If ever there's a time to enjoy New York City, RIGHT NOW IS NOT IT. It's already common knowledge to avoid the city in the summertime, but with consecutive 95+ degree days, the point cannot be made clear enough. Yesterday, I went from zero to full-upper-lip-sweat-bubbles in 30 seconds on the subway. And it wasn't even an overly hot cart! Obviously - and as my mother likes to remind me - I'm a "sweatball" and something like this could very well happen to me mid-winter. But even if you aren't a naturally-gifted sweatball like myself, it's still fucking hot out. 

ANYWAY, I luckily had the chance to visit the Catskills last weekend and breathe in some cool, fresh mountain air. The weekend in its entirety was a pleasant repose from city life and I would recommend the trip to anyone. So, if you're going to do the Catskills, here are some things you should consider...

1. Go for a wedding!

While I know this can be a tough aspect to plan, it certainly enhances the experience and if you have any influence on an upcoming wedding, I'd nudge for it. I'm just sorry you couldn't be there for last weekend's wedding, because it's prob/def the best one the Catskills has seen to date. Mimi and Rae got married in an old church/now house and then we partied in an old school/now house - it's hard to explain, so just view the pictures and stop assessing my poor sentence structure.

2. Drink the water

Seriously. Drink the tap water. Or the water from the streams while you hike. It's that fresh. Also, you should "drink the water" a la "drink the cool aid." Buy into it. Soak up the small town life, saunter around the downtown area, and kick back. Act like you're on mountain time. 

3. Go hiking

After a hearty breakfast of country-fresh eggs and corned beef hash, Matt and I asked a local for a recommendation on where to hike. What we got back was a pure gift. Through a series of instructions, we were directed down a few miles to the ranger park, back over a few lakes and through no less than three parking lots to find a sign for the Mountain House. We edged along the side of the mountain on an unnamed trail (thanks to the local tip!) and got into some serious rock-climbing. Matt almost catapulted himself off the side of the mountain, but besides that, the hike was perfect and the views? The views were nearly to die for, as Matty illustrated.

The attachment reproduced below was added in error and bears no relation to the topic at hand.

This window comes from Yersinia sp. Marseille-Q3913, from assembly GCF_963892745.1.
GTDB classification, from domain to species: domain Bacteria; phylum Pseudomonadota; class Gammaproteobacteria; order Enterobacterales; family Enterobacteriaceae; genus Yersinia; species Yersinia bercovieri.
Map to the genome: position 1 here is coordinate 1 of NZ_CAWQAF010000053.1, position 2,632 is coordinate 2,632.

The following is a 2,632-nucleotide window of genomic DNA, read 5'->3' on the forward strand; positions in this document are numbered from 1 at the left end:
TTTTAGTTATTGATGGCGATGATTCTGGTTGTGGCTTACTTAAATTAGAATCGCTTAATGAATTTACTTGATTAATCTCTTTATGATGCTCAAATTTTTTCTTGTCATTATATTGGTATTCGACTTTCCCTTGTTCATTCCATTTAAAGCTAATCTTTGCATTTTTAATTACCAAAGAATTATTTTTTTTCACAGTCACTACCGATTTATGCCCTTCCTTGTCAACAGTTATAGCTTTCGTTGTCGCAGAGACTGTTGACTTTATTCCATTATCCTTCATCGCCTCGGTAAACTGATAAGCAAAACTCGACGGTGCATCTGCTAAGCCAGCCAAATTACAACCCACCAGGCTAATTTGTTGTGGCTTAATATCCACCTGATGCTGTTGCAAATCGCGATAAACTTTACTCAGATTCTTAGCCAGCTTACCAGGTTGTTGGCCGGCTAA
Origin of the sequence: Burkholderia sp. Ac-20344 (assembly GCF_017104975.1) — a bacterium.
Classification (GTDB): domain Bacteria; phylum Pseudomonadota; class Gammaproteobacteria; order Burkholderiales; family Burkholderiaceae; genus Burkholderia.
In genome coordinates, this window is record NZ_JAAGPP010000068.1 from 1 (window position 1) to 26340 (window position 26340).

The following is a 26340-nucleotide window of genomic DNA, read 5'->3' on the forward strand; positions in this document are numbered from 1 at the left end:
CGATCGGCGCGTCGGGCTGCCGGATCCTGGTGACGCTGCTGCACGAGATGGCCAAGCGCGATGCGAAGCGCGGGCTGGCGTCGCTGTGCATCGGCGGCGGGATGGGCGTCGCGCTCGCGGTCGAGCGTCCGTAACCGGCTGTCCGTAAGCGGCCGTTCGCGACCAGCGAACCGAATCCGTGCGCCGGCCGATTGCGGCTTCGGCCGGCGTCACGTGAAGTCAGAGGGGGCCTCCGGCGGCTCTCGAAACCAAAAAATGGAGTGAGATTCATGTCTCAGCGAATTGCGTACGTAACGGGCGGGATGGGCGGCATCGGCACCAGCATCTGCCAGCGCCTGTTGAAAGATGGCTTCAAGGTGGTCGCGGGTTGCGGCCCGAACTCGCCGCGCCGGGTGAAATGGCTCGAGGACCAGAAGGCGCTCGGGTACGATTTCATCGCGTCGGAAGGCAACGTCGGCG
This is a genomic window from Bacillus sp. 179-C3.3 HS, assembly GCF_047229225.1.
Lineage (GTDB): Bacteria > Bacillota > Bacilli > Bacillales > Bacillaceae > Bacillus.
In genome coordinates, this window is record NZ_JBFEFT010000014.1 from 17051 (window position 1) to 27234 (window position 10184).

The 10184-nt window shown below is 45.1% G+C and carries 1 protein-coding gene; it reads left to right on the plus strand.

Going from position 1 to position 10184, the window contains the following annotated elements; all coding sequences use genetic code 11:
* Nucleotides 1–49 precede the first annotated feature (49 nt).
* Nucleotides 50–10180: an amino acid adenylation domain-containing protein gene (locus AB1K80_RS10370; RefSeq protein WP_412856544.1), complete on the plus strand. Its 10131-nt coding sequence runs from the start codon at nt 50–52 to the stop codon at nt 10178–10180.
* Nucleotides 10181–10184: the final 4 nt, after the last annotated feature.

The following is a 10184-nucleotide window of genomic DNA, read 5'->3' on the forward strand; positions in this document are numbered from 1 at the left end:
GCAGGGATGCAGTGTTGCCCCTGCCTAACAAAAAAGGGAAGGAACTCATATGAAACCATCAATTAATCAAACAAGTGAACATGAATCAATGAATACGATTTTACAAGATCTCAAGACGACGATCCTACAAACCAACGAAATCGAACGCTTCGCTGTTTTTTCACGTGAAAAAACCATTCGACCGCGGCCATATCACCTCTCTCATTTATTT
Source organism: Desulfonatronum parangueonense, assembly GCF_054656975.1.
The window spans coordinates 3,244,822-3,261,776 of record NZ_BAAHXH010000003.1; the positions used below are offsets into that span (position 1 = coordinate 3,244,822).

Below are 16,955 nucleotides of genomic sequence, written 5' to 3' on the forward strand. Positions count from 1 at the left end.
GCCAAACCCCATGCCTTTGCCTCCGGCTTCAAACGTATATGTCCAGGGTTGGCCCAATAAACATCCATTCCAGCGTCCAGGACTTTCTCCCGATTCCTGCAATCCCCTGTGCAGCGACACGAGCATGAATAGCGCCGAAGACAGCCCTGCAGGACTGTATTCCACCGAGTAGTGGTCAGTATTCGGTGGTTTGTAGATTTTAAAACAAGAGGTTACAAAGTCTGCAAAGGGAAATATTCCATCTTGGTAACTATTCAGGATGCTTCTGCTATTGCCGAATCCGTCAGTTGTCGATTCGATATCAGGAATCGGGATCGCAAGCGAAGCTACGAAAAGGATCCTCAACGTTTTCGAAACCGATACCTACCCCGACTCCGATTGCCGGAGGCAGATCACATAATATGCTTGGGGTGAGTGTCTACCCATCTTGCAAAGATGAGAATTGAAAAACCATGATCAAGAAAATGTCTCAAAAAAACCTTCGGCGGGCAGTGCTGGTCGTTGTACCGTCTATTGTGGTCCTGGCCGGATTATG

4. EAT!

Come on, I wouldn't have left this out. You should know me better than that.

and just as a bonus for making it to the end of the post, here's a really nice picture of everyone that I ruined

Your Vacation Essentials

I leave for Cabo in exactly 68 hours -- but I mean, who’s counting?

Obviously, I’ve been looking forward to this vacation for a while. Over the past few years, it’s become an annual family retreat where we get to kick it under the sun together, catch some waves and drink endless carafes of sangria.  To top it off, my cousins from California are joining us with their babies this time. So, it should be a real treat!

In preparation, I’ve drafted up a Vacation Essentials guide, detailing the top 5 things you should be bringing with you on your next warm-weather retreat… 

Go-To Clothes

Every woman I know has been guilty of over packing. It’s as if we’re programmed to jam half of our closet into one suitcase – you know, “just in case” we need both the magenta and the forest-green leg warmers for our trip to Miami. It’s stupid. And it’s especially stupid when you’re going on a blissful, relaxing getaway where the whole point of the trip is to simplify. So, where do you start? First, make a list and be realistic. You truly need only a few items: necessary toiletries & undergarments, sunglasses, about 2-3 bathing suits, a pair of sandals, sneaks and maybe heels, a few light sundresses, one cover-up in case it’s cold and maybe 1-2 outfits for dining out. Remember: minimalist-chic is in these days, anyway.